This is a momentous day down in the USA and, by extension, for the rest of the world too. A new president is being sworn into office, but of course this just isn't any new president but an intelligent and articulate African American president with bold ideas. Since the whole election process drags on for so long, the significance is almost already beginning to dull, but it does represent an incredible change for those of us who remember darker times.
I was a teenager who was moved by the racial tensions and marches shown on our television sets in the early sixties. As a Canadian who lived far from the south, the images that I saw seemed like they came from a very far off place. A few years later, in 1967, when Cuppa and I were just getting to know each other, the racial troubles got a little closer to home when her parents found themselves visiting Cuppa's aunt in Detroit during the riots. In the years that followed, Cuppa and I had many opportunities to catch glimpses of the riot's aftermath when we visited the same aunt. Now, it seems not only far in terms of distance but also in terms of time. Yet it both is and isn't, for it's less than fifty years.
Here's a somewhat personal memory that I have from those days. Cuppa and I were sitting in an evening service of an evangelical church in 1969. It was testimony time, and one young man (but slightly older than I) got up and basically chided the church in general for having so little concern for involvement in human rights. He specifically mentioned the freedom marches. Most evangelicals were not so used to political involvement back then (my how times have changed), and it seemed an odd and out of place testimony, even to my ears. The minister must have thought so too because I remember him getting up and trying to smooth the waters by putting certain ideas down to youthful thinking. All I can say in support now is that the minsiter meant well.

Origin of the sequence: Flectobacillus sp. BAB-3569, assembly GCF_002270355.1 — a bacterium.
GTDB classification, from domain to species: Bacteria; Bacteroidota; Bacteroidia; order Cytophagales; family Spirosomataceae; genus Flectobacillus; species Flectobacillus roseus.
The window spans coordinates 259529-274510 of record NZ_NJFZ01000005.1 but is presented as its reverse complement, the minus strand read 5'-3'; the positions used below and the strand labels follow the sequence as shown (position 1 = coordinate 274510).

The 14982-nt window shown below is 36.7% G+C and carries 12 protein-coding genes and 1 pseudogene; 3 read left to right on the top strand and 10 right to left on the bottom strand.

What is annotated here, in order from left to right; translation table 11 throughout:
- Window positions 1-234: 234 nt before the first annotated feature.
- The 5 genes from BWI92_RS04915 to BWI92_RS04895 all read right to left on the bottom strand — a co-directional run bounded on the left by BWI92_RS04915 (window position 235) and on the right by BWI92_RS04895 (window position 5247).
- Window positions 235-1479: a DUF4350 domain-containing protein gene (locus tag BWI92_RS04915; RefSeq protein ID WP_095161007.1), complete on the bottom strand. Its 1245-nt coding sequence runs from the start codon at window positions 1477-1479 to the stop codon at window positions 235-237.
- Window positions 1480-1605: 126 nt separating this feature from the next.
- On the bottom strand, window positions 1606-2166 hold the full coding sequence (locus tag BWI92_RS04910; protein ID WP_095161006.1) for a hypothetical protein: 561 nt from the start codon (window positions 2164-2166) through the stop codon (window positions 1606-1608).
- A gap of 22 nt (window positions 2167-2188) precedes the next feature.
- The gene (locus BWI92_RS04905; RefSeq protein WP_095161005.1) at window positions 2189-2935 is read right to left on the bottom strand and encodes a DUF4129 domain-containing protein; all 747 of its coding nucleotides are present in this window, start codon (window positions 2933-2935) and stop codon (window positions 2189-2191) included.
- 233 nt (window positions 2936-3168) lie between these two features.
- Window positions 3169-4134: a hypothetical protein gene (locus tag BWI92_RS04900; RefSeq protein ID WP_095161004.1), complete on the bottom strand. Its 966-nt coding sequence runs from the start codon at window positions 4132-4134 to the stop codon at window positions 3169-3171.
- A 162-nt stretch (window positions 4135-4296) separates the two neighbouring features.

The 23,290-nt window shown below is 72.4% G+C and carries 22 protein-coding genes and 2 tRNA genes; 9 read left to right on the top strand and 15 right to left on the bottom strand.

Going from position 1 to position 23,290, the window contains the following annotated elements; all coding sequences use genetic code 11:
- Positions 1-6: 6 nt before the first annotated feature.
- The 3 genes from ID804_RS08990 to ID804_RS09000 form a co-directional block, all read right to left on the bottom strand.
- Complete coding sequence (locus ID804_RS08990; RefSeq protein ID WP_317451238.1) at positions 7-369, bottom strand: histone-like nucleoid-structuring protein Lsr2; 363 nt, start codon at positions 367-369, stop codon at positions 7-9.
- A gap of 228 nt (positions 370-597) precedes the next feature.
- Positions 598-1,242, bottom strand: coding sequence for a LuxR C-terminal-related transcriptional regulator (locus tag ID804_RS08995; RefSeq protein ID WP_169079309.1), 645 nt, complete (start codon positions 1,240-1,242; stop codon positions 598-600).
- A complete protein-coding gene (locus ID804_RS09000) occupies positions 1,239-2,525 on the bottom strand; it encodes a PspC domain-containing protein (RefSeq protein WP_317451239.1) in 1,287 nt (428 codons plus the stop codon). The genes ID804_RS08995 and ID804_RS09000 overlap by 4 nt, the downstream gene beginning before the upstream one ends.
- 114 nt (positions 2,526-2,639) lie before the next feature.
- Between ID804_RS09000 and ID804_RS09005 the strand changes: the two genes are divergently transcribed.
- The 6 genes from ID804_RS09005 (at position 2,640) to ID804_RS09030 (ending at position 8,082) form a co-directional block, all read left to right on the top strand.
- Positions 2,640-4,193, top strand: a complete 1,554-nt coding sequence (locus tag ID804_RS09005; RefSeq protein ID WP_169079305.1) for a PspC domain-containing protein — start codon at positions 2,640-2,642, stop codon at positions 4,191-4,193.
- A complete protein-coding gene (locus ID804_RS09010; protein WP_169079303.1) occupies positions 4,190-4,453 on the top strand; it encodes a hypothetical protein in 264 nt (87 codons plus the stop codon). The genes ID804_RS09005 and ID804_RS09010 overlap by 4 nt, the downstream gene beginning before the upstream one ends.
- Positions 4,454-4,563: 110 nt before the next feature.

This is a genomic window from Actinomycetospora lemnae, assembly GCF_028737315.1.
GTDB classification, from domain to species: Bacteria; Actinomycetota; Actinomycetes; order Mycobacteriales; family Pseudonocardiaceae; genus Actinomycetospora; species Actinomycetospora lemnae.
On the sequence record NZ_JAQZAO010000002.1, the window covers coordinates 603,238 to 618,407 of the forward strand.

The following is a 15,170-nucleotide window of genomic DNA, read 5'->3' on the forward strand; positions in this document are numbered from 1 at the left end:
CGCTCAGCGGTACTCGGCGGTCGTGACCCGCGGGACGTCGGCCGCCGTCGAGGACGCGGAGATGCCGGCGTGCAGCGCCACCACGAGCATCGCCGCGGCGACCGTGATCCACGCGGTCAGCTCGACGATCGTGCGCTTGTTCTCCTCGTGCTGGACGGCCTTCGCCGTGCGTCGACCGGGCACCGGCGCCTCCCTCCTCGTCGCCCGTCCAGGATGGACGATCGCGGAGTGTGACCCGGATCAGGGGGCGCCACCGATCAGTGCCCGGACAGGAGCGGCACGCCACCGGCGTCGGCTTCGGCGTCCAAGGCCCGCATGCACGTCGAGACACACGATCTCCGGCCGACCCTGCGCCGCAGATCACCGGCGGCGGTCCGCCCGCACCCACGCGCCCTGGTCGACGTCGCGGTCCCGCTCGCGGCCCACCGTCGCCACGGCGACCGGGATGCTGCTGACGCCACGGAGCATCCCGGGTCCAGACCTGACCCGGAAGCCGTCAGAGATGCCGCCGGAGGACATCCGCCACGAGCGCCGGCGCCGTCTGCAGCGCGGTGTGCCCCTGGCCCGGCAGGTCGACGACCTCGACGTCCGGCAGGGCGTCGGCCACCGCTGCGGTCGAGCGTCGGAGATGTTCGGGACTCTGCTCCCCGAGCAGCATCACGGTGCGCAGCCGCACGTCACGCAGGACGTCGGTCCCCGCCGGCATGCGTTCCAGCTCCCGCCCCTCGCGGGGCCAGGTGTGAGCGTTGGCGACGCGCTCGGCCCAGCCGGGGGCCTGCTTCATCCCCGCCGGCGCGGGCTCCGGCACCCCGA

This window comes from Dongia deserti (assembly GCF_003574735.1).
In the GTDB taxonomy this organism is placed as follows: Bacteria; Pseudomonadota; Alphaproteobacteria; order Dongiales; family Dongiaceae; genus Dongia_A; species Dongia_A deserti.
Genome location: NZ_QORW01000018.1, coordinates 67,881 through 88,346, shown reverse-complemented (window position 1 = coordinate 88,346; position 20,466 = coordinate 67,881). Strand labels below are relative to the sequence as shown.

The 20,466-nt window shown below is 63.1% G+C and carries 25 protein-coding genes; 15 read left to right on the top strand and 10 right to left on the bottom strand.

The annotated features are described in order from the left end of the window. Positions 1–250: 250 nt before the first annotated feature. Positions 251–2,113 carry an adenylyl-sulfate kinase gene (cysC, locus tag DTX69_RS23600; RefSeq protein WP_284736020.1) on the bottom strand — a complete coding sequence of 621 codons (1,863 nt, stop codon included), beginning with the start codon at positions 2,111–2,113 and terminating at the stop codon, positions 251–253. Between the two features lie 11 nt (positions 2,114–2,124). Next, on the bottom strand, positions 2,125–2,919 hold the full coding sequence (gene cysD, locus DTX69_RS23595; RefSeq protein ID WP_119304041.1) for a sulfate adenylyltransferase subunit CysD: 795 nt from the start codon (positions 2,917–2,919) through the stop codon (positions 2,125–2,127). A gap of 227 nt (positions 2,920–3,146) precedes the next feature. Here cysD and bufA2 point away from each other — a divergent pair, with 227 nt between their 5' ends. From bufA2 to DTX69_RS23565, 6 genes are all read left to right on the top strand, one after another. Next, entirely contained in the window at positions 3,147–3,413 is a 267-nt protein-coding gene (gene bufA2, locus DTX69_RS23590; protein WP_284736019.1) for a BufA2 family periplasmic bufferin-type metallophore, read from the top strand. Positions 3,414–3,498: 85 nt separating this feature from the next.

Since then, evangelicals have become much more politicized, almost always in favour of the right wing agenda as it turns out, abortion being a huge issue. I'm not here to argue whether such concerns are valid or not, but I will say that I now wish that my church of the time had shown more leadership in the area of race and human rights.
Poor Barack has a very tough row to hoe. Whether it's the previous administrartion's fault or not, and I think some of it is, both America and the world are in quite a pickle, especially when you contrast our present mess afgainst the relative good times and prosperity that we enjoyed eight short years ago. Very poor decisions have been made, perhaps even with good intentions, and the decade has been one of terror, war and economic trouble. But I have hope that all sorts of things will be better and brighter in eight years time, for it would seem (knock on wood) that they could hardly be worse.
Regardless of political leanings, I trust that America and the world will rally behind this man and show a little patience as he tries to lead us upward, out of the muck. It will be difficult, for there is much to overcome, but let's hope that good decisions will begin to made, decisions that will begin to lift us all. God bless America; God bless us all!